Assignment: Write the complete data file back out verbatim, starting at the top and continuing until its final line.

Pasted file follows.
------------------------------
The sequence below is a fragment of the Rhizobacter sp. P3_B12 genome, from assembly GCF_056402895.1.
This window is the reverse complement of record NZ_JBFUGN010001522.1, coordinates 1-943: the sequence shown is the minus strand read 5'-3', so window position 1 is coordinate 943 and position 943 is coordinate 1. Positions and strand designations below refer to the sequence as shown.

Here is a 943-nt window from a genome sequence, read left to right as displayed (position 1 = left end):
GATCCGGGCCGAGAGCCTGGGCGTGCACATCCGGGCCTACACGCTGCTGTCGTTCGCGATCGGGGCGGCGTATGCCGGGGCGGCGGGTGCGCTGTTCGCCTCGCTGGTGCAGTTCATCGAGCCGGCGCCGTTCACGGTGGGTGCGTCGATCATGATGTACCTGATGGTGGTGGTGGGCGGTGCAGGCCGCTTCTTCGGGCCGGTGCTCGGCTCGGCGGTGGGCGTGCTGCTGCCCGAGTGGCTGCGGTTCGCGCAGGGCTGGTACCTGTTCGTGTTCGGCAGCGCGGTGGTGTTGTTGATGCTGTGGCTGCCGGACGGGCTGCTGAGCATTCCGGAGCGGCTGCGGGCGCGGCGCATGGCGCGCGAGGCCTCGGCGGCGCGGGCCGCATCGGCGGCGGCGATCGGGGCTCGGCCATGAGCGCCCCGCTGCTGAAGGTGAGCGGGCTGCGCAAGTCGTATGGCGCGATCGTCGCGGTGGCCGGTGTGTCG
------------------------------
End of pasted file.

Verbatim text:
The sequence below is a fragment of the Rhizobacter sp. P3_B12 genome, from assembly GCF_056402895.1.
This window is the reverse complement of record NZ_JBFUGN010001522.1, coordinates 1-943: the sequence shown is the minus strand read 5'-3', so window position 1 is coordinate 943 and position 943 is coordinate 1. Positions and strand designations below refer to the sequence as shown.

Here is a 943-nt window from a genome sequence, read left to right as displayed (position 1 = left end):
GATCCGGGCCGAGAGCCTGGGCGTGCACATCCGGGCCTACACGCTGCTGTCGTTCGCGATCGGGGCGGCGTATGCCGGGGCGGCGGGTGCGCTGTTCGCCTCGCTGGTGCAGTTCATCGAGCCGGCGCCGTTCACGGTGGGTGCGTCGATCATGATGTACCTGATGGTGGTGGTGGGCGGTGCAGGCCGCTTCTTCGGGCCGGTGCTCGGCTCGGCGGTGGGCGTGCTGCTGCCCGAGTGGCTGCGGTTCGCGCAGGGCTGGTACCTGTTCGTGTTCGGCAGCGCGGTGGTGTTGTTGATGCTGTGGCTGCCGGACGGGCTGCTGAGCATTCCGGAGCGGCTGCGGGCGCGGCGCATGGCGCGCGAGGCCTCGGCGGCGCGGGCCGCATCGGCGGCGGCGATCGGGGCTCGGCCATGAGCGCCCCGCTGCTGAAGGTGAGCGGGCTGCGCAAGTCGTATGGCGCGATCGTCGCGGTGGCCGGTGTGTCG